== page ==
Stocks surge on hopes for a strong jobs report

September 30, 2015, 1:48 PM UTC
Markets React To Fed Interest Rate Announcement
NEW YORK, NY - SEPTEMBER 17: A trader works on the floor of the New York Stock Exchange after the Federal Reserve chose not raise interest rates on September 17, 2015 in New York, United States. Traders had speculated for weeks over whether the fed would raise rates or keep them at near zero percent interest. (Photo by Andrew Burton/Getty Images)
Andrew Burton Getty Images

Stocks shot higher Wednesday after data showed that the U.S. private sector added more jobs than expected in September, raising hopes of a strong reading in the government’s payrolls report due Friday.

The ADP National Employment Report showed that private employers added 200,000 jobs in September, up from 186,000 in August. Economists polled by Reuters had expected an addition of 194,000 jobs.

The Federal Reserve, which kept interest rates unchanged earlier this month, has said it needs to see more improvement in the labor market and be confident that inflation will increase before raising rates. Inflation remains below the Fed’s 2 percent target.

“The ADP numbers were consistent with what we’ve been seeing in the last few months with the labor market continuing to tighten,” said Peter Cardillo, chief market economist at Rockwell Global Capital in New York.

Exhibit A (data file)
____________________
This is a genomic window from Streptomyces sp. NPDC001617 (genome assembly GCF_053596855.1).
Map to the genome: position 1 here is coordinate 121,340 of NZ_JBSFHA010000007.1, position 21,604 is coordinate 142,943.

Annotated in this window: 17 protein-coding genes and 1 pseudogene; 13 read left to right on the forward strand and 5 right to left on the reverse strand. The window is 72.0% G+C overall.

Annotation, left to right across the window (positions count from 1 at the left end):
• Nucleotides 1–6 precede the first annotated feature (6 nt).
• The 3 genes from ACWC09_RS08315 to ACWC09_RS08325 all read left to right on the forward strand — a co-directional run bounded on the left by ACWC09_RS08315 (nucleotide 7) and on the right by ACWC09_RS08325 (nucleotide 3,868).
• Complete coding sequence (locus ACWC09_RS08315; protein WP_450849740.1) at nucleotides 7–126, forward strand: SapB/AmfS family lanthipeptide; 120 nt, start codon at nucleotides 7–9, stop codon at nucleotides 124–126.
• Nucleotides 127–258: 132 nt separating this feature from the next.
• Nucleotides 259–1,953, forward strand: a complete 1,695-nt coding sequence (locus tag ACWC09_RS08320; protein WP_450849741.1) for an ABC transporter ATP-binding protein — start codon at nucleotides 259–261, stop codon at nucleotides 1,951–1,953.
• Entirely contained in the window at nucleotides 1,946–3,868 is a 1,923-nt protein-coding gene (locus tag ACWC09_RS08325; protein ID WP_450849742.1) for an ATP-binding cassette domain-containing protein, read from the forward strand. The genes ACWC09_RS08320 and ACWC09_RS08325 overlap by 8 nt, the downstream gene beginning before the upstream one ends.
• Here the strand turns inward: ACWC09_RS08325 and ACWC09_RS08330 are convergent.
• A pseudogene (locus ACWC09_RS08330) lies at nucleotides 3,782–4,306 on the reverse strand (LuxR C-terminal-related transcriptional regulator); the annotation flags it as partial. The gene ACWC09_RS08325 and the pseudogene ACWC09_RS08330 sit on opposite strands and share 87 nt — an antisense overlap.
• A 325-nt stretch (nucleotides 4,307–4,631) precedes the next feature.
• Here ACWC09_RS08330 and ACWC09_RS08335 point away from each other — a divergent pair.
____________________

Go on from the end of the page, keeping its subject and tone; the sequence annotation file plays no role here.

“It’s only a matter of time before the Fed raises rates but I don’t think that will happen in October.”

Investors will look for clues on the timing of a rate hike when Fed Chair Janet Yellen and St. Louis Fed President James Bullard speak at a conference in St. Louis later on Wednesday.

Yellen said last week the central bank remained on track to raise rates this year. The Fed meets next on Oct. 27-28.

U.S. stocks mostly closed higher on Tuesday after nearing August lows, helped by a bounce in healthcare stocks, with the S&P 500 snapping a 5-day losing streak.

Investors, worried about a slowing global economy, will be keen to put a bruising quarter behind them and look ahead to third-quarter earnings season, which begins next week.

Although the market’s recent rout, triggered by fears of slowing growth in China, has forced many strategists to slash year-end expectations, a Reuters poll shows the S&P 500 is expected to end 2015 roughly 11 percent above current levels.

Shares of Ralph Lauren (RL) were up after the fashion powerhouse said its founder and CEO was stepping down and being replaced by the head of Gap’s Old Navy division. Shares of Gap (GPS) were lower in the early going.

Tesla (TSLA) jumped after the first delivery of its long-awaited Model X electric SUV.
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